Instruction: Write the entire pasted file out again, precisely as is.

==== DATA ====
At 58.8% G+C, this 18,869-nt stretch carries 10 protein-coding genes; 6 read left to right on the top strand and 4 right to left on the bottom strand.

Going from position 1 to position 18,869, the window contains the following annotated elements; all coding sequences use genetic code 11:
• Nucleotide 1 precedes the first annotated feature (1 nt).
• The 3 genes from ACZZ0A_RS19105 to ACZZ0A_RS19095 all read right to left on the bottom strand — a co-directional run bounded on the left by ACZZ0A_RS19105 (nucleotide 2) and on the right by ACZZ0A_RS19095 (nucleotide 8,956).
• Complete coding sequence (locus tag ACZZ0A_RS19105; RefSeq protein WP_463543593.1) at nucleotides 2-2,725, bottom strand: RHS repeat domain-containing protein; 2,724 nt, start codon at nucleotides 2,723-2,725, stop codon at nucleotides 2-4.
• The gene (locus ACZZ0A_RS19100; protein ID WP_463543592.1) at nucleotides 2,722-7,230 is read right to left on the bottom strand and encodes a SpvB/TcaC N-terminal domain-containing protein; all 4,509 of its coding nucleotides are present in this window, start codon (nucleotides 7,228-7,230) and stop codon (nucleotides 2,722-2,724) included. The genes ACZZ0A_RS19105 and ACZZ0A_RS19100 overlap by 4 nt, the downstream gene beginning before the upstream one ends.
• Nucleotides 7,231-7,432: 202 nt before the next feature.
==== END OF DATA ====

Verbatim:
At 58.8% G+C, this 18,869-nt stretch carries 10 protein-coding genes; 6 read left to right on the top strand and 4 right to left on the bottom strand.

Going from position 1 to position 18,869, the window contains the following annotated elements; all coding sequences use genetic code 11:
• Nucleotide 1 precedes the first annotated feature (1 nt).
• The 3 genes from ACZZ0A_RS19105 to ACZZ0A_RS19095 all read right to left on the bottom strand — a co-directional run bounded on the left by ACZZ0A_RS19105 (nucleotide 2) and on the right by ACZZ0A_RS19095 (nucleotide 8,956).
• Complete coding sequence (locus tag ACZZ0A_RS19105; RefSeq protein WP_463543593.1) at nucleotides 2-2,725, bottom strand: RHS repeat domain-containing protein; 2,724 nt, start codon at nucleotides 2,723-2,725, stop codon at nucleotides 2-4.
• The gene (locus ACZZ0A_RS19100; protein ID WP_463543592.1) at nucleotides 2,722-7,230 is read right to left on the bottom strand and encodes a SpvB/TcaC N-terminal domain-containing protein; all 4,509 of its coding nucleotides are present in this window, start codon (nucleotides 7,228-7,230) and stop codon (nucleotides 2,722-2,724) included. The genes ACZZ0A_RS19105 and ACZZ0A_RS19100 overlap by 4 nt, the downstream gene beginning before the upstream one ends.
• Nucleotides 7,231-7,432: 202 nt before the next feature.